Tuesday, April 2, 2013

The Old Woman From Across the Way

I call her 소주 할머니, because she operated a 소주 방 directly across from our home on the side street.  Grandmother has a perpetual bow that so many women of her generation have; a bow not from being courteous, but from years of toil squatting, stooping, bending, and sitting that forever prevents any chance of standing physically upright.  However, sitting on a floor looks perfectly natural.

Some of the inebriated patrons caused some problems over time, which required police intervention now and again.  Some posed direct threats against my family at times as we merely entered or exited our family property, or as we worked in our then open flower garden.

A few weeks ago I noticed the weekends were quiet in our neighborhood.  I didn't see wives dragging their husbands out of the place from across the street, nor did I hear the usual arguments and fighting so prevalent during the weekends.  It was quiet and peaceful.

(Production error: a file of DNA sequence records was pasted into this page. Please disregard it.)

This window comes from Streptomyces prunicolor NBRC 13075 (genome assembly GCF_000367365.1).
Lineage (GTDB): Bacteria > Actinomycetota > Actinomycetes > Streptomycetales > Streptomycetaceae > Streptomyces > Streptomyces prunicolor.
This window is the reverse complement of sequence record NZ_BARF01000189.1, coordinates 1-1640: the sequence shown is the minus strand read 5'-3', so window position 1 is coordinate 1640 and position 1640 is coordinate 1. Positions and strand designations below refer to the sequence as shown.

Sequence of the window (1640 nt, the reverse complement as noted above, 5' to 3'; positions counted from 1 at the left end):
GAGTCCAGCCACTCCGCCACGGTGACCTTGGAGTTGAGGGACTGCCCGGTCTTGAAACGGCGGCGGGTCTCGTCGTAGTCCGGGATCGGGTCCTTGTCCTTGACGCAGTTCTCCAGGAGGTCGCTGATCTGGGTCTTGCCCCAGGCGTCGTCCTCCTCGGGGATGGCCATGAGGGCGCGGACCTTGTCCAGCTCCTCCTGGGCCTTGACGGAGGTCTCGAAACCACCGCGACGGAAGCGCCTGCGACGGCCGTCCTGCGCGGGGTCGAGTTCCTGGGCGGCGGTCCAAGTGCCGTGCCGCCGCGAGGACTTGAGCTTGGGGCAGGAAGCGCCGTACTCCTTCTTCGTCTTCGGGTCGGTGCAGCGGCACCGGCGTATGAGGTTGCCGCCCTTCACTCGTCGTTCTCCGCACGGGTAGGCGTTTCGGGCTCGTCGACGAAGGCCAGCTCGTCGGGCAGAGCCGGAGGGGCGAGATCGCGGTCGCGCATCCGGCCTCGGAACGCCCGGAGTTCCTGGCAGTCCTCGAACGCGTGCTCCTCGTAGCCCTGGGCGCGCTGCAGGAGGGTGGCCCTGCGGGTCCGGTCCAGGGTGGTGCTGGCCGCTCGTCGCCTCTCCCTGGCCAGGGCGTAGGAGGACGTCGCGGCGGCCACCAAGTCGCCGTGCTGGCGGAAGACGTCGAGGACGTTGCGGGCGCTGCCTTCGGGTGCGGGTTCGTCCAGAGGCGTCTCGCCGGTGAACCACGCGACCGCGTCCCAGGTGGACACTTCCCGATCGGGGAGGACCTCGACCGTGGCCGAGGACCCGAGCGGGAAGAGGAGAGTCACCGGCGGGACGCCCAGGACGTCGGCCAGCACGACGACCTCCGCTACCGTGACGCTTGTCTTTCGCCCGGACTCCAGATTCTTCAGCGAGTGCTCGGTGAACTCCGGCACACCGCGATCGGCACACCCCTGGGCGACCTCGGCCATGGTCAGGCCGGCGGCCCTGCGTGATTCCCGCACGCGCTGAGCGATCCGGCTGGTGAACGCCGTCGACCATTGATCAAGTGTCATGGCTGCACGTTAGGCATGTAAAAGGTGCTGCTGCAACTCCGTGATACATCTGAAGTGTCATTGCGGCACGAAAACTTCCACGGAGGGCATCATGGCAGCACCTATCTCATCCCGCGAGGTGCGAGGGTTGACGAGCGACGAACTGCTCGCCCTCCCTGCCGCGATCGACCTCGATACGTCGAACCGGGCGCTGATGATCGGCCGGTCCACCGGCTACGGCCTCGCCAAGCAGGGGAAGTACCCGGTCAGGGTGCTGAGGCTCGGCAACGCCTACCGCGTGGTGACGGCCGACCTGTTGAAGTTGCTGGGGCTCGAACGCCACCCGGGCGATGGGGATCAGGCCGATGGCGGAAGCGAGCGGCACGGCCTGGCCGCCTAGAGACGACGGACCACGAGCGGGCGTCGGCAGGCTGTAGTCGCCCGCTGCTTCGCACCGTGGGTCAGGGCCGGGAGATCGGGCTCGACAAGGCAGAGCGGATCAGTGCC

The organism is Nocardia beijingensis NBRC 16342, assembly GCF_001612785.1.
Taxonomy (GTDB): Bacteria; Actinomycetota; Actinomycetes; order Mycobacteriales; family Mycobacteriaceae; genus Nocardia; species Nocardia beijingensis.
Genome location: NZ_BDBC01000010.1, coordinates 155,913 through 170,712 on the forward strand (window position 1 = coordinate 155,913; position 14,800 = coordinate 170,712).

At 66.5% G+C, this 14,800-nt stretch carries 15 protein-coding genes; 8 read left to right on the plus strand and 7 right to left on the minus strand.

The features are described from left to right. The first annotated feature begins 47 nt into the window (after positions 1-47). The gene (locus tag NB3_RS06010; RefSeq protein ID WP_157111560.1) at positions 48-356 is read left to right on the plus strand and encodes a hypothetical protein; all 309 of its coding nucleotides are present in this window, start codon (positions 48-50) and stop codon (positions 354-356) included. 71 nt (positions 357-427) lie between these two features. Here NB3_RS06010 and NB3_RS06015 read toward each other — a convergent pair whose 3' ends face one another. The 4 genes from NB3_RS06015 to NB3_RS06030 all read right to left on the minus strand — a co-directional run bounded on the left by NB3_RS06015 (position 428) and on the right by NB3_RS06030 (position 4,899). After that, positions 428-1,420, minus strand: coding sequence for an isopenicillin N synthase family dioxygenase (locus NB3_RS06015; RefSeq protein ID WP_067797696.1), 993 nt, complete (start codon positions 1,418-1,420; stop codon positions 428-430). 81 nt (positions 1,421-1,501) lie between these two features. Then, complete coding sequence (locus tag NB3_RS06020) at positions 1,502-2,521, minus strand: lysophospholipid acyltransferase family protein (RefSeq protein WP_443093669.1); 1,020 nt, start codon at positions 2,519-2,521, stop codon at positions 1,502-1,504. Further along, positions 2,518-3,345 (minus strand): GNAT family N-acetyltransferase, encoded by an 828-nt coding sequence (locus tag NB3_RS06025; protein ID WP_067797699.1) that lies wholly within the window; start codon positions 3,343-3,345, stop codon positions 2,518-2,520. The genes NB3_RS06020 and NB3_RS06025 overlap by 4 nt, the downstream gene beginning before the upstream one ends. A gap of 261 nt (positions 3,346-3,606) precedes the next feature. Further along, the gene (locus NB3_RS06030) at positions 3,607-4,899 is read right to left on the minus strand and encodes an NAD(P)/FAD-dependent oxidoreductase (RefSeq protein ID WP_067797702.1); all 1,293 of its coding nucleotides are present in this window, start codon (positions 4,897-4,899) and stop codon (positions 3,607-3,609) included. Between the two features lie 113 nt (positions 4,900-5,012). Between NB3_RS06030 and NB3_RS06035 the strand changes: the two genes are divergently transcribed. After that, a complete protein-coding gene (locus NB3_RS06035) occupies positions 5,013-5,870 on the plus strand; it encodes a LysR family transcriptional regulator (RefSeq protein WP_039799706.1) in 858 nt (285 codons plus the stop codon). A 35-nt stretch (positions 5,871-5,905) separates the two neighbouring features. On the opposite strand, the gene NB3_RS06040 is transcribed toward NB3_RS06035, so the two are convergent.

My wife happened to chat with the grandmother several days ago, and she learned that grandmother had to close down her business.  One of her regulars took offense at her asking the man to pay his tab, and he thought it a good idea to pay her physically.  Her injuries required surgery to repair.  The regular was arrested at the time of the incident; I call him the "final customer."  Grandmother is no longer capable of running a business and requires help from relatives.  She has vacated the property.

Grandmother was doing the best she could with what she had.  I asked my wife to see if grandmother needed help with meals or a chore or two, which surprised my wife.  One day I will have my "final customer" -- I hope it's an amicable occurrence.  Violence...too much violence.

© Mark Eaton

Though used in the past by patrons to sit outside on a summer night, this chair will remain empty, because it was dumped on a trash heap.  The symbolism is stark, if not sad.

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